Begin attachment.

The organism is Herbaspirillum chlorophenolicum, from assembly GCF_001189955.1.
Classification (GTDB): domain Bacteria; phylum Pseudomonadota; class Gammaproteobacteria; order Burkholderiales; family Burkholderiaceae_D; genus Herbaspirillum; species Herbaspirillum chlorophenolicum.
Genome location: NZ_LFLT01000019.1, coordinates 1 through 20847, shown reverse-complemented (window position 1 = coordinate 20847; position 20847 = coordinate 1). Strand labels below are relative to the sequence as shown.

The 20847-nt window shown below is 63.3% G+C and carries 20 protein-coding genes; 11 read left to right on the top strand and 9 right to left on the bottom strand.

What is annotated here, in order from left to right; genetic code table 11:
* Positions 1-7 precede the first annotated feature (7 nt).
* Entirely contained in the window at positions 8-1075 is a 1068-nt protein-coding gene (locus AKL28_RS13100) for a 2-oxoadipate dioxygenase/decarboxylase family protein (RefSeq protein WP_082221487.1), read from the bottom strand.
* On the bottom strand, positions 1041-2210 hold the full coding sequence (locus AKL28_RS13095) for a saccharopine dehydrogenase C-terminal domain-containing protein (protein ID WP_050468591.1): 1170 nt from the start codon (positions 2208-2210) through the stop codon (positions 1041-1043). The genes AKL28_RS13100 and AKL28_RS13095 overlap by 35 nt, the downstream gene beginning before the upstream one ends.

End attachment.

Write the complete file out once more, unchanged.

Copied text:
The organism is Herbaspirillum chlorophenolicum, from assembly GCF_001189955.1.
Classification (GTDB): domain Bacteria; phylum Pseudomonadota; class Gammaproteobacteria; order Burkholderiales; family Burkholderiaceae_D; genus Herbaspirillum; species Herbaspirillum chlorophenolicum.
Genome location: NZ_LFLT01000019.1, coordinates 1 through 20847, shown reverse-complemented (window position 1 = coordinate 20847; position 20847 = coordinate 1). Strand labels below are relative to the sequence as shown.

The 20847-nt window shown below is 63.3% G+C and carries 20 protein-coding genes; 11 read left to right on the top strand and 9 right to left on the bottom strand.

What is annotated here, in order from left to right; genetic code table 11:
* Positions 1-7 precede the first annotated feature (7 nt).
* Entirely contained in the window at positions 8-1075 is a 1068-nt protein-coding gene (locus AKL28_RS13100) for a 2-oxoadipate dioxygenase/decarboxylase family protein (RefSeq protein WP_082221487.1), read from the bottom strand.
* On the bottom strand, positions 1041-2210 hold the full coding sequence (locus AKL28_RS13095) for a saccharopine dehydrogenase C-terminal domain-containing protein (protein ID WP_050468591.1): 1170 nt from the start codon (positions 2208-2210) through the stop codon (positions 1041-1043). The genes AKL28_RS13100 and AKL28_RS13095 overlap by 35 nt, the downstream gene beginning before the upstream one ends.